If you’re concerned about someone because of the content of their 'post', talk to the person directly, either on or offline, before posting your concerns. It may also be helpful for you to inform a 'trusted adult or friend' and, if available, seek professional advice. If you are concerned about someone who has experienced suicidal thoughts, feelings, or behaviour, do not post anything you would not say directly to them in-person.
Reaching out to others online can be an important source of affirmation, connection and support for many. Always take any content that suggests a person may be thinking about suicide seriously, but make sure you set boundaries about the type of support you are able to offer and when you are able to offer it.
Regardless of whether you think someone may be at immediate risk of suicide or not, you should put your own wellbeing first and do not put yourself in any physical danger.
Responding to someone who may be suicidal
Before responding to someone who has indicated they may be at risk of suicide, check in with yourself.
If you decide to respond to a person who may be at risk of suicide, let the person know that you care about them and respond without judgement, assumptions or interruptions.
There are many complex factors that lead to someone feeling suicidal, so it is important to communicate about suicide in a safe way.
Ask the person directly if they are thinking of suicide.
Reassure the person that support is available and encourage them to seek professional help
Call 000 or contact the person's family or someone in their social network who may be able to check on them
Social media platforms often encourage the use of images, photos, videos and other multimedia. However, these can sometimes have unintended harmful consequences
Have a plan in place about what to do if a person indicates that they are feeling distressed as a result of your post.
You might find it helpful to have a plan in place about what to do if a person indicates that they are feeling distressed as a result of your 'post'.
For example, you could provide them with information about or a link to a support service such as a suicide prevention or counselling helpline.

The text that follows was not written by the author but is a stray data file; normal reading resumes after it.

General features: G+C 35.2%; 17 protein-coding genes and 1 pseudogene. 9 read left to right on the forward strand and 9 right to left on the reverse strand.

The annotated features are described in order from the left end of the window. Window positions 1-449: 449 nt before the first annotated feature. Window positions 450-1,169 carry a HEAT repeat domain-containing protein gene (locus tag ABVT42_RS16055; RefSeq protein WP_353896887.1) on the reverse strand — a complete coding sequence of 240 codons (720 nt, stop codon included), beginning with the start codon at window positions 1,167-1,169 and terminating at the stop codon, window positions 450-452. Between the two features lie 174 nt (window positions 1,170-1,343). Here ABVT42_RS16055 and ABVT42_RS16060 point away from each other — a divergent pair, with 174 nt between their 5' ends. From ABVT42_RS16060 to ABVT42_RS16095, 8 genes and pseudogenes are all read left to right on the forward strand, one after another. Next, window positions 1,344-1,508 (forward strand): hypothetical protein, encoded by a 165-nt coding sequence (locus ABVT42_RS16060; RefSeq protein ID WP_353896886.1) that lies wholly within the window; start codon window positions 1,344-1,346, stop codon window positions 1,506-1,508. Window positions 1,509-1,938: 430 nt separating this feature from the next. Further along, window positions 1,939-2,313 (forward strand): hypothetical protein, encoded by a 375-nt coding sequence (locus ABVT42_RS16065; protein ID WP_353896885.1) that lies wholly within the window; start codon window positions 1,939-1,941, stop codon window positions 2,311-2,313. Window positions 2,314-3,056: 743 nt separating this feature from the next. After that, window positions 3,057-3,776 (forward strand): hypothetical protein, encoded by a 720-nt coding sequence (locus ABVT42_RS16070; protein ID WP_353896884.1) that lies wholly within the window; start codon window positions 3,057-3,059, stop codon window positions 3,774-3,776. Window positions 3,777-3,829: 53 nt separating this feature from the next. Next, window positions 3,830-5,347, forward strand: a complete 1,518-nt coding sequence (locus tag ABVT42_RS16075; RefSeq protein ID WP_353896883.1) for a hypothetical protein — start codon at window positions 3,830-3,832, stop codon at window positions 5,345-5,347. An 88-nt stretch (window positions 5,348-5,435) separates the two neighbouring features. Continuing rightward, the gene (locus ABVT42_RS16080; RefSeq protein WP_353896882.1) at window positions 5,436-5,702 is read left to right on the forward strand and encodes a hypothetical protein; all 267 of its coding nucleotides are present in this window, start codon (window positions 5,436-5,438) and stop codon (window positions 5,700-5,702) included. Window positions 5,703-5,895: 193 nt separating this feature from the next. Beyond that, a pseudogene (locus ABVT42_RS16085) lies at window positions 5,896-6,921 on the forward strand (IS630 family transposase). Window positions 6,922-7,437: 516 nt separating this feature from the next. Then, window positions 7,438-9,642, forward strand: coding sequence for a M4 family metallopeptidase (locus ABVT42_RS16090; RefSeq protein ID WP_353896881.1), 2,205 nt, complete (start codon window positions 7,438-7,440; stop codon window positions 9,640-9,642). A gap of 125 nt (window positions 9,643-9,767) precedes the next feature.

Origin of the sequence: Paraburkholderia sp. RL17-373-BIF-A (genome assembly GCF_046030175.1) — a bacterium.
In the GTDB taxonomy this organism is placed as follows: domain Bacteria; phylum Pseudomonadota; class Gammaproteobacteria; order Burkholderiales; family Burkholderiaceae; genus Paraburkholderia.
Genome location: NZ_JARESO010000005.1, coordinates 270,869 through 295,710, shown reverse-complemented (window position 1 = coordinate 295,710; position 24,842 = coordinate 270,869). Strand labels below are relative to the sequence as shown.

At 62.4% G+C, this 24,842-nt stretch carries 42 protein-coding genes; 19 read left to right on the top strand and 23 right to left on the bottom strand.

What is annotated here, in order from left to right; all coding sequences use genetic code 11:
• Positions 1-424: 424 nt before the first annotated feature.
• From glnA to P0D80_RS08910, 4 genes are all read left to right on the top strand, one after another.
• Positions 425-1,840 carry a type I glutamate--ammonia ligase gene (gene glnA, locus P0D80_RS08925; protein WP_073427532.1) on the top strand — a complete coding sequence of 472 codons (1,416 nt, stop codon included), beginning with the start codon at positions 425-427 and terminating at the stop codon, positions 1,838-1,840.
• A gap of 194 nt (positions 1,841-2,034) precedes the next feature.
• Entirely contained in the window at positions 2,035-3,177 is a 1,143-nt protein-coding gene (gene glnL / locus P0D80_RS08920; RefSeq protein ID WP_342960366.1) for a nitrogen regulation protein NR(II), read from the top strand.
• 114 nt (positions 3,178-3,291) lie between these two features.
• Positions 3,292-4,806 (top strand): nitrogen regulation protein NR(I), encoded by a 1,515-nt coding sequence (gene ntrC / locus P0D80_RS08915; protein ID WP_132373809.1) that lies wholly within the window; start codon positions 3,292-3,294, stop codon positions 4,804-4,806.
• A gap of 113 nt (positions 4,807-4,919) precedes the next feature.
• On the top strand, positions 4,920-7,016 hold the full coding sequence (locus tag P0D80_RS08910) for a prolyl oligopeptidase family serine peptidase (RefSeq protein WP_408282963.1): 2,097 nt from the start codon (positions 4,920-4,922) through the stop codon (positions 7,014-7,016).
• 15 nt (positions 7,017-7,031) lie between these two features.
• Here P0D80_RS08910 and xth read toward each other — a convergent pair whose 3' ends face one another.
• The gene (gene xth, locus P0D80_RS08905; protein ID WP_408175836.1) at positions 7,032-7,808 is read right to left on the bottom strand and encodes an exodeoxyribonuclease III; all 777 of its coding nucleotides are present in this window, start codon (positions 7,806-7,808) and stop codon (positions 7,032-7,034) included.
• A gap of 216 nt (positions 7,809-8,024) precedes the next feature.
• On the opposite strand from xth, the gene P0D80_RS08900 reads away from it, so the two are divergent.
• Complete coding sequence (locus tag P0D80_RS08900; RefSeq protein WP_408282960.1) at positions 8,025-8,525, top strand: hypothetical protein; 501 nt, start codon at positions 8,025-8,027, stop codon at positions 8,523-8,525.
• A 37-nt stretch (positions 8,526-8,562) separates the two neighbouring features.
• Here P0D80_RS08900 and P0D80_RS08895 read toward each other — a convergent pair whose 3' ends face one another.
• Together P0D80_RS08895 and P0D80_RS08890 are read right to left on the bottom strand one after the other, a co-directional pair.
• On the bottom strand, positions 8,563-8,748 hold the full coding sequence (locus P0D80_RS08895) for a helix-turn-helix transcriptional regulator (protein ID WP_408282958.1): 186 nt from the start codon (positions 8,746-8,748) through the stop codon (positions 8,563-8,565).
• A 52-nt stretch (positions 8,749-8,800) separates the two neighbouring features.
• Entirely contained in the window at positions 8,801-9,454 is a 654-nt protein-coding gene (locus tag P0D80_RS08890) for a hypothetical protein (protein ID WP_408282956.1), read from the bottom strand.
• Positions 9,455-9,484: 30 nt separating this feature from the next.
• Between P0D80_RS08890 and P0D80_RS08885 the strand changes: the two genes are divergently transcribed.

If you include links to support services, they should be placed clearly at the beginning of your post and only include services that you know are reputable.
It can also be helpful to emphasise parts of your experience that demonstrate the importance of seeking help early and messages that reduce stigma and promote hope and recovery. Some examples include:
Whether you are an occasional or frequent user of social media, be aware that sometimes repeated exposure to negative content could impact upon your own wellbeing.
Whether you are an occasional or frequent 'user' of 'social media', be aware that sometimes repeated exposure to negative content (e.g. conversations, images or videos about suicide) could impact upon your own wellbeing. It’s also possible that a one-off 'post' may trigger negative thoughts and feelings. It’s important to have a plan in place in case you do feel upset or troubled by posts that you have shared or seen.
If you are feeling upset or overwhelmed, there are a few things that you could try:
☎️ Online and phone support services
📔 Social media platform resources
☎️ Call 000
For less urgent assistance, contact one of the following support services.
Provides free 24/7 telephone, online, and video counselling and crisis support to all Australians affected by suicide.
☎️ Call 1300 659 467
🌏️ Visit suicidecallbackservice.org.au
Provides free 24/7 online and phone personal crisis support and suicide prevention services to all Australians.
☎️ Call 13 11 14
🌏️ Visit lifeline.org.au
Provides free and confidential 24/7 phone and online counselling for children and young people aged between five and 25 years.
☎️ Call 1800 551 800
🌏️ Visit kidshelpline.com.au
Provides email, chat and phone counselling for young people aged between 12 and 25 years. eheadspace operates seven days a week, from 9:00am to 1:00am AEDST.
☎️ Call 1800 650 890
🌏️ Visit eheadspace.org.au
Australian suicide prevention resources available through different 'social media' platforms.
Facebook Help Centre has a number of tools to help people who have come across suicide-related material. The Suicide Prevention Help Centre provides information on how to report suicide content to a trained member of their safety team who will identify the 'post' and the location of the 'user'. If necessary, they can contact emergency services to assist those at risk of suicide or self-harm. The Suicide Prevention Help Centre also provides information on country-specific suicide prevention helplines to assist people who may be experiencing suicidal thoughts, feelings or behaviour.
Instagram Help Centre provides details to assist users to report content that suggests a person may be at risk of suicide or self- harm. Users can report content by
The help centre also provides links to suicide prevention websites and hotlines that can assist people during a suicidal crisis.
Snapchat Support Centre recommends users who are concerned about a fellow user encourage the person to seek help or consult with a professional service. If users don’t feel comfortable engaging with the person who may be at risk of suicide, they can report a safety concern by:
Twitter Help Centre provides information on how to report self-harm and suicide-related content to a trained team devoted to responding to people who share content that suggests they may be at risk of self-harm or suicide. Information on how to recognise the signs of self-harm and suicide are provided, as well as an online form to alert the Twitter suicide prevention response team.